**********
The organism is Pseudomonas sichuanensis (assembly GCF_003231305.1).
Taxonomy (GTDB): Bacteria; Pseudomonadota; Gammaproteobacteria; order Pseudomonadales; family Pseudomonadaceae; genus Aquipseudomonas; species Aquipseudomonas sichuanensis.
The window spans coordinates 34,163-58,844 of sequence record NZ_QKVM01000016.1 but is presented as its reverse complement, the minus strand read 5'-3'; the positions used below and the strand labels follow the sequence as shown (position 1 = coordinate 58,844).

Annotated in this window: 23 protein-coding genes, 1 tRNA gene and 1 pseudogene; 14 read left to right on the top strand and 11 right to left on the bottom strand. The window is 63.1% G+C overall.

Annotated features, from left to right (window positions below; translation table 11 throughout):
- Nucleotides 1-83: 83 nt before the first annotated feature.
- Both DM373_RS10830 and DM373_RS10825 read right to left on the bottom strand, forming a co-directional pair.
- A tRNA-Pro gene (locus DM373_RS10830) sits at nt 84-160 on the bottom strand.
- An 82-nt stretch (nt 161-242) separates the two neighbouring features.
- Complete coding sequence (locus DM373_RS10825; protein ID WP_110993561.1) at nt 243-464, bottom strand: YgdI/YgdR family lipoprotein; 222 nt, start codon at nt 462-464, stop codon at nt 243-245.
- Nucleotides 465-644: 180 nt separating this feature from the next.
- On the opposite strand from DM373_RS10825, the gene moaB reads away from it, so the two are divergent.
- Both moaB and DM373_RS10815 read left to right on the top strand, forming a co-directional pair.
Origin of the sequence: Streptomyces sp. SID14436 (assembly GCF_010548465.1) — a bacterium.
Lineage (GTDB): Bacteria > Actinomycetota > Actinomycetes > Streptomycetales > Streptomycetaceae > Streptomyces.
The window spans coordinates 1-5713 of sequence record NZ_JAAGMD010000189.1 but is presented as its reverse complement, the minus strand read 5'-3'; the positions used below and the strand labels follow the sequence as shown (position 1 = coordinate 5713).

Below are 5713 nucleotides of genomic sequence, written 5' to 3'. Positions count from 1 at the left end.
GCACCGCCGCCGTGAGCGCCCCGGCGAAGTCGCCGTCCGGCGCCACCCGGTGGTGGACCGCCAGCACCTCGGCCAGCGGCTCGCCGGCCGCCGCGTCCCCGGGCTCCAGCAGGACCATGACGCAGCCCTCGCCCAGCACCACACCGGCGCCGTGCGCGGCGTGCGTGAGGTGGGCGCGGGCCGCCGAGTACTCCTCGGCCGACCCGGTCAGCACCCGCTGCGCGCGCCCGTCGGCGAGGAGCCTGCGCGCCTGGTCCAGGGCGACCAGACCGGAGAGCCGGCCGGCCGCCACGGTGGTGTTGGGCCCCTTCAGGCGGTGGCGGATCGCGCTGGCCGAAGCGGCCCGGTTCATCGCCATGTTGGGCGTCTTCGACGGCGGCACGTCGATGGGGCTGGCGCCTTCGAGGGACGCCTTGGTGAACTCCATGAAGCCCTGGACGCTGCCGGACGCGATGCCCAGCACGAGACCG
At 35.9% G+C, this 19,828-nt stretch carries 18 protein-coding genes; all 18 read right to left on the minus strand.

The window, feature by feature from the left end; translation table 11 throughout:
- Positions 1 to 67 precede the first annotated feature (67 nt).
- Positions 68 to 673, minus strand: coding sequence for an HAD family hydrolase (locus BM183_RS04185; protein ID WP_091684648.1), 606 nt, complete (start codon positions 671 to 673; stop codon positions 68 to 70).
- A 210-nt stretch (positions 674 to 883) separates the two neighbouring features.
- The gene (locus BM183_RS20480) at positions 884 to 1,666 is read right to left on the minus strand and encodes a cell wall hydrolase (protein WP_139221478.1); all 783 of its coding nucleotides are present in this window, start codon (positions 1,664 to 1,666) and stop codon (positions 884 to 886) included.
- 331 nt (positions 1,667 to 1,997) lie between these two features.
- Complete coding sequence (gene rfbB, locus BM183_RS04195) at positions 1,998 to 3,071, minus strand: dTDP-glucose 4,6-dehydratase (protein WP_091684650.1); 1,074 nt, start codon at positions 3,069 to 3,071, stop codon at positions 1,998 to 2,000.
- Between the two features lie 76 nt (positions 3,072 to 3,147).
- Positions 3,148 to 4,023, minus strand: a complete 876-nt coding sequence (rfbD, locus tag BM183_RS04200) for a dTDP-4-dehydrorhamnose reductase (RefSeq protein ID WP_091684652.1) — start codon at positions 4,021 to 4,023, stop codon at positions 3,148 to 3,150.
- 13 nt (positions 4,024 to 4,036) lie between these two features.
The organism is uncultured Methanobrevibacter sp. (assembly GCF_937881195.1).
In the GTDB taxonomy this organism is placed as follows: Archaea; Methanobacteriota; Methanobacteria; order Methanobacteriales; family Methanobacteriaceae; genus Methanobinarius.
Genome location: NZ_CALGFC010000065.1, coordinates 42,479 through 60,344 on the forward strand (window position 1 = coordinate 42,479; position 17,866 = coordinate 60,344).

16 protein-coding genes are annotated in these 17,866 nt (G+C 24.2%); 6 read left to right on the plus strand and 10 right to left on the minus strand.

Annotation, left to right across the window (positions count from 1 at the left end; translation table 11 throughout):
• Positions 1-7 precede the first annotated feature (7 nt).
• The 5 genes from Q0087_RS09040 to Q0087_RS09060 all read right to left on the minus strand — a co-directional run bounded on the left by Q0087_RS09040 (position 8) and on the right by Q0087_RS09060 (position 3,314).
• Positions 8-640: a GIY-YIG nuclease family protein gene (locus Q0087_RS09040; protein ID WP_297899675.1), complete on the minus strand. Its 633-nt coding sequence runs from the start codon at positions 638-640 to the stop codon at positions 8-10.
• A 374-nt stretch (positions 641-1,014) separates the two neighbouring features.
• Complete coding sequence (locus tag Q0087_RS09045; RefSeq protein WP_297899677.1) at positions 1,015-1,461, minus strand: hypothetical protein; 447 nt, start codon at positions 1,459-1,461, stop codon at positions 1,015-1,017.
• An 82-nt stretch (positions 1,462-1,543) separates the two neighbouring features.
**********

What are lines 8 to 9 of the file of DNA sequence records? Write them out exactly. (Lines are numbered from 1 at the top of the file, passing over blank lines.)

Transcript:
- A tRNA-Pro gene (locus DM373_RS10830) sits at nt 84-160 on the bottom strand.
- An 82-nt stretch (nt 161-242) separates the two neighbouring features.